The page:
Nanomaterials are contained in many different products and can be released during their whole life cycle, i.e. via production, use and disposal (see crosscutting article on Nanomaterials in waste) which finally can end up in wastewater. The type of product as well as the type of incorporation of the nanomaterials (e.g. bound or free) influences greatly the released amounts of nanomaterials. Nanomaterials from cosmetics for example end up to a large extent in wastewater while nanomaterials embedded in a polymer matrix, e.g. in a bicycle frame, are hardly released.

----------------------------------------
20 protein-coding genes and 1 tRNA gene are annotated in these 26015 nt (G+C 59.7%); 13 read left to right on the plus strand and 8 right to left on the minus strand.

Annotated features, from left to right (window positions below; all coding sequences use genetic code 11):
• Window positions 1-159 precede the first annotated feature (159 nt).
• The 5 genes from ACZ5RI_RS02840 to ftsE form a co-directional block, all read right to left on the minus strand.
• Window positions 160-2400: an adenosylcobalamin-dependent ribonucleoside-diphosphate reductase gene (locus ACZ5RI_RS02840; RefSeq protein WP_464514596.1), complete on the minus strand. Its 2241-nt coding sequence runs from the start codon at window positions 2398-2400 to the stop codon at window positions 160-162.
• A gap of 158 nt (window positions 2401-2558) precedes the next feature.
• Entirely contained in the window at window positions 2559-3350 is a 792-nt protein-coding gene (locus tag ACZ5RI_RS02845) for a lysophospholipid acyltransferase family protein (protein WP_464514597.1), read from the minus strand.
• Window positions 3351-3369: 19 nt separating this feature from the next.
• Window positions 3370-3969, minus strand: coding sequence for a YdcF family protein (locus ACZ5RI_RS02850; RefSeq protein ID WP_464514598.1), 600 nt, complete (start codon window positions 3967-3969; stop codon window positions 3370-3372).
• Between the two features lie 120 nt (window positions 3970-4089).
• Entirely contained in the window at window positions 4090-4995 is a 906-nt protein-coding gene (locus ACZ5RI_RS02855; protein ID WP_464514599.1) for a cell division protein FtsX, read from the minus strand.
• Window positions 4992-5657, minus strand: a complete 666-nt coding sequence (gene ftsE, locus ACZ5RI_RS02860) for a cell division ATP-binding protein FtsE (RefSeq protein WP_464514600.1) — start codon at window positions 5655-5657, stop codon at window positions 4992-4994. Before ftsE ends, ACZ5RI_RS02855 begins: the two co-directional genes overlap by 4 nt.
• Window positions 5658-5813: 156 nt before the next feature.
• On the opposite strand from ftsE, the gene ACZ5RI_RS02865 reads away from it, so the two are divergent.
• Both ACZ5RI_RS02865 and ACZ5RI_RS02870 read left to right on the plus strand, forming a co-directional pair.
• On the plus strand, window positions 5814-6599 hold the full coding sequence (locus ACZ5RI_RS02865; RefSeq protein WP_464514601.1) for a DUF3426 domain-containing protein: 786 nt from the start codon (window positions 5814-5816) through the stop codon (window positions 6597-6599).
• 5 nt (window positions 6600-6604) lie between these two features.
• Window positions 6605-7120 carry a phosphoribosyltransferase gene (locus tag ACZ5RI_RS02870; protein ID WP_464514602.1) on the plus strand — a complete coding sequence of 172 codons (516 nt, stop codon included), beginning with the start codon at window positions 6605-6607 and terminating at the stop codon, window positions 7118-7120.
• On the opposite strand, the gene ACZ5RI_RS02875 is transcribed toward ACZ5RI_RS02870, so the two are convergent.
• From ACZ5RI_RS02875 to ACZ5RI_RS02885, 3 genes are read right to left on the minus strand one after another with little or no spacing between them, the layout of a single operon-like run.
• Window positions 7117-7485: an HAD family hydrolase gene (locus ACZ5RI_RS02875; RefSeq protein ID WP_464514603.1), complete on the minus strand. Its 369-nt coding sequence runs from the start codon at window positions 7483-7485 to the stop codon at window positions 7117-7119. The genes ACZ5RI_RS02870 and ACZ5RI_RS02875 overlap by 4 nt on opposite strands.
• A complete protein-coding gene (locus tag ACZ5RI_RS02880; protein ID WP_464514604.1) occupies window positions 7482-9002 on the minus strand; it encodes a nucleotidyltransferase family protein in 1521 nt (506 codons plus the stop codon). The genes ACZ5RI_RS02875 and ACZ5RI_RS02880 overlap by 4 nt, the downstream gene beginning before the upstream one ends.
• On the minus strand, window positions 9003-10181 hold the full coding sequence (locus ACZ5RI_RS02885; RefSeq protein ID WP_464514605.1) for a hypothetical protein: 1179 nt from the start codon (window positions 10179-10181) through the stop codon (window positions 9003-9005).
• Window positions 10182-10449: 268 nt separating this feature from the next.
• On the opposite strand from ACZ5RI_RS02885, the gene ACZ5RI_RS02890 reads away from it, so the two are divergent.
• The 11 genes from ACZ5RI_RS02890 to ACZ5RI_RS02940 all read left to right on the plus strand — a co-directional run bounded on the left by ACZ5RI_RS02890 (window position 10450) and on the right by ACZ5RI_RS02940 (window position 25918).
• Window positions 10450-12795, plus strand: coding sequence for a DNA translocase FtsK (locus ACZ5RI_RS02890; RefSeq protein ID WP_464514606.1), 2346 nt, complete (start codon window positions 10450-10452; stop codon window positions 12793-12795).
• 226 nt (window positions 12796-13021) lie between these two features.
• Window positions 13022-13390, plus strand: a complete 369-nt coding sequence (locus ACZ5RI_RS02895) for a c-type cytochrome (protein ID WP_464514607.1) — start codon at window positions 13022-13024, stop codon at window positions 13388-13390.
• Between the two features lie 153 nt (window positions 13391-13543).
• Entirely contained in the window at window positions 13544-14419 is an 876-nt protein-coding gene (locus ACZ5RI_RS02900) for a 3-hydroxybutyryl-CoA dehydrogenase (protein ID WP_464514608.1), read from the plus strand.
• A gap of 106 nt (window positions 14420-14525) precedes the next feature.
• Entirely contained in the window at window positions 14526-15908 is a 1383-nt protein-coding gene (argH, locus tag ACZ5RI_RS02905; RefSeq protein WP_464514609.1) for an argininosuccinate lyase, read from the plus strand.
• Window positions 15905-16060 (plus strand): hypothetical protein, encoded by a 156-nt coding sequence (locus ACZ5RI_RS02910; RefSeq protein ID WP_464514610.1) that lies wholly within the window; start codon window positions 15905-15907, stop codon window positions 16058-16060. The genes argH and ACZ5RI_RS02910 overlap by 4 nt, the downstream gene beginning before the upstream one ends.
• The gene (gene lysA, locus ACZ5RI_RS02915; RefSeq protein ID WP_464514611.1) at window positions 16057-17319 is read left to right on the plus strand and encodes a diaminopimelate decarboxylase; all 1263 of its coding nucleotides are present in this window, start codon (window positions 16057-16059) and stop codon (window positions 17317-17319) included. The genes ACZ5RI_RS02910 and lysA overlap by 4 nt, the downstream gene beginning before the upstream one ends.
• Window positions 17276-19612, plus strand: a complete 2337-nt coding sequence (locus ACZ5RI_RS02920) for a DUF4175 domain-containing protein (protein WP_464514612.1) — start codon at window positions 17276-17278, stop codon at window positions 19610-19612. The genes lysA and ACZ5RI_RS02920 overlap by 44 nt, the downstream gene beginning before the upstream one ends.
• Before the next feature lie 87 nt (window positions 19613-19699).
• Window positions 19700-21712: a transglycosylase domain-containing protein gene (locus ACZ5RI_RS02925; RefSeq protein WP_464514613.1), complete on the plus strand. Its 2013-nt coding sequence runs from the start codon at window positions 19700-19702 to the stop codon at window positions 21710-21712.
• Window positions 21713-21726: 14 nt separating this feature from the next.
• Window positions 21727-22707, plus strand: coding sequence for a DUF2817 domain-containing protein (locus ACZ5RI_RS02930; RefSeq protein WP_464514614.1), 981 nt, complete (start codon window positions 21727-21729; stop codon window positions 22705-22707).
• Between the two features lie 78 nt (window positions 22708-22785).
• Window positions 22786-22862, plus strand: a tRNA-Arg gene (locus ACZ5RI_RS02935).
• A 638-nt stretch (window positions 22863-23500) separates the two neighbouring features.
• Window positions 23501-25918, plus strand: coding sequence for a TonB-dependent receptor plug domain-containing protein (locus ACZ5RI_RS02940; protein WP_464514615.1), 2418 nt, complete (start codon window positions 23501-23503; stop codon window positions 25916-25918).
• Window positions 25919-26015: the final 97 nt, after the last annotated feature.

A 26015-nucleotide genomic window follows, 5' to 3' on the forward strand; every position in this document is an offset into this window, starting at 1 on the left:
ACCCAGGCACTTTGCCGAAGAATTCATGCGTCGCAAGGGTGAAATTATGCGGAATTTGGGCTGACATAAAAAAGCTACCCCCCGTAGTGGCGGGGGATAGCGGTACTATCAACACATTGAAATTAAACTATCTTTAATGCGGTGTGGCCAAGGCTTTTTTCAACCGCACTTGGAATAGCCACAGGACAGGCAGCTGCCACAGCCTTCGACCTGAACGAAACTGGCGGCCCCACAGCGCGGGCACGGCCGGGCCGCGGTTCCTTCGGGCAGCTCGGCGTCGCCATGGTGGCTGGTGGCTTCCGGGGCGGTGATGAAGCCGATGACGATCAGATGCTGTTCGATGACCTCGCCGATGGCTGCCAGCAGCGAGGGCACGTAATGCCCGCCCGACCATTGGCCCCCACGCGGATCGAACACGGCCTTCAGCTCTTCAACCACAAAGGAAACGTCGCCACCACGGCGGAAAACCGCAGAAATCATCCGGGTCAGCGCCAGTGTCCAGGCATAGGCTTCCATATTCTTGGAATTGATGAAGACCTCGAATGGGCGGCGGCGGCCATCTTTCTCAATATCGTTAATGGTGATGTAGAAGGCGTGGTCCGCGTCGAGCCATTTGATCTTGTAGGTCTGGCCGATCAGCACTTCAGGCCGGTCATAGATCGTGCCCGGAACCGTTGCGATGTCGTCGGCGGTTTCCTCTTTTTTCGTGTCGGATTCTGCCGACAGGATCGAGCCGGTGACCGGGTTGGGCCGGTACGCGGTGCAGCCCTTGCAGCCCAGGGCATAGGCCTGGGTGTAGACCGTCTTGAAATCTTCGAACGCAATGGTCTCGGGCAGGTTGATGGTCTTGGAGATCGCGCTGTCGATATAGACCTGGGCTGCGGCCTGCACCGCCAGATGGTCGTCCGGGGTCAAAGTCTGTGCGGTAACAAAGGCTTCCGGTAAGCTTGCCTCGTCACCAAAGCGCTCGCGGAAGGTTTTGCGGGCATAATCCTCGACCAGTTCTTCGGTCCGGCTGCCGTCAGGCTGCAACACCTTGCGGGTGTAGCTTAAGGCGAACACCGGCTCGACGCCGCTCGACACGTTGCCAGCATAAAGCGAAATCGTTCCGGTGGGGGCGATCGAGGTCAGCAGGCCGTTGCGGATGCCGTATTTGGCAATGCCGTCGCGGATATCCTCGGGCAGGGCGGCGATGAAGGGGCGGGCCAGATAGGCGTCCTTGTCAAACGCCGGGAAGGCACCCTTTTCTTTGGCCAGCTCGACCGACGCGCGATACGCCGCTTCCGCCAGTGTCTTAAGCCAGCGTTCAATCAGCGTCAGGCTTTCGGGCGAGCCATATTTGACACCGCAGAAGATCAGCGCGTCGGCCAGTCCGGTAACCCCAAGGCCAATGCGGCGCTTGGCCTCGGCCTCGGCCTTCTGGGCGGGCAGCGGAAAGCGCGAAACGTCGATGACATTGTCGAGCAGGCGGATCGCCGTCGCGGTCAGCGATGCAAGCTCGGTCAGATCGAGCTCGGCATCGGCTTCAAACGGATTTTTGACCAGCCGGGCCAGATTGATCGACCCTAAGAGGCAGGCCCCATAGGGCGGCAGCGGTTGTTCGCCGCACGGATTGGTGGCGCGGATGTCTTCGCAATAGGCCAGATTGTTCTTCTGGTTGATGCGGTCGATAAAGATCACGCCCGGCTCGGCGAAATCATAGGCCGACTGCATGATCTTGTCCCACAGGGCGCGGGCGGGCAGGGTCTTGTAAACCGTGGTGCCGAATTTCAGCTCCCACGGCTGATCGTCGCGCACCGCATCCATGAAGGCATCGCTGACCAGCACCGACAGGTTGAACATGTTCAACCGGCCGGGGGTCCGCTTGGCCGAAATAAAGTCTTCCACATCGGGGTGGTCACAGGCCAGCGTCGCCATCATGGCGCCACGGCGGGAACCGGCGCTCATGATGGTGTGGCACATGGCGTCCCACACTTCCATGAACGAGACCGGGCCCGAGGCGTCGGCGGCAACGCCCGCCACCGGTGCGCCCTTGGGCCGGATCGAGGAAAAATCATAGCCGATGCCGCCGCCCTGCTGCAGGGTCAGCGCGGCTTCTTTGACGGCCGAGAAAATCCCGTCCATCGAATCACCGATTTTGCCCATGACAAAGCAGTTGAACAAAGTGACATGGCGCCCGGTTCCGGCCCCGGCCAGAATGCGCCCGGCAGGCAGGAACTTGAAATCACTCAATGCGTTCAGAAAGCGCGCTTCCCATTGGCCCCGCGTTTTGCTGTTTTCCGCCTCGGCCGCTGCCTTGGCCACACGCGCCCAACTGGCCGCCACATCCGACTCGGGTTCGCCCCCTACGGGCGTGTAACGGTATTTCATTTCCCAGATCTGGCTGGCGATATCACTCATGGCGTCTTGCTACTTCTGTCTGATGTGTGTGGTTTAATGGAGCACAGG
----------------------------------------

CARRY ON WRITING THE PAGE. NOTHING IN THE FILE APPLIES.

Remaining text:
With the currently available analysis methods it is very difficult to measure the amounts of engineered nanomaterials present in wastewater under real conditions (see crosscutting article on Detection of nanomaterials in the environment). Therefore computer-based simulation models are used to estimate the amounts of released nanomaterials present in wastewater. These models simulate the life cycle of the nanoproducts and calculate the expected nanomaterial flows into wastewater (see Estimating the occurrence of nanomaterials in the environment). The newest models show that large amounts of nanoparticles, mostly titanium dioxide and zinc oxide, are discharged into wastewater treatment plants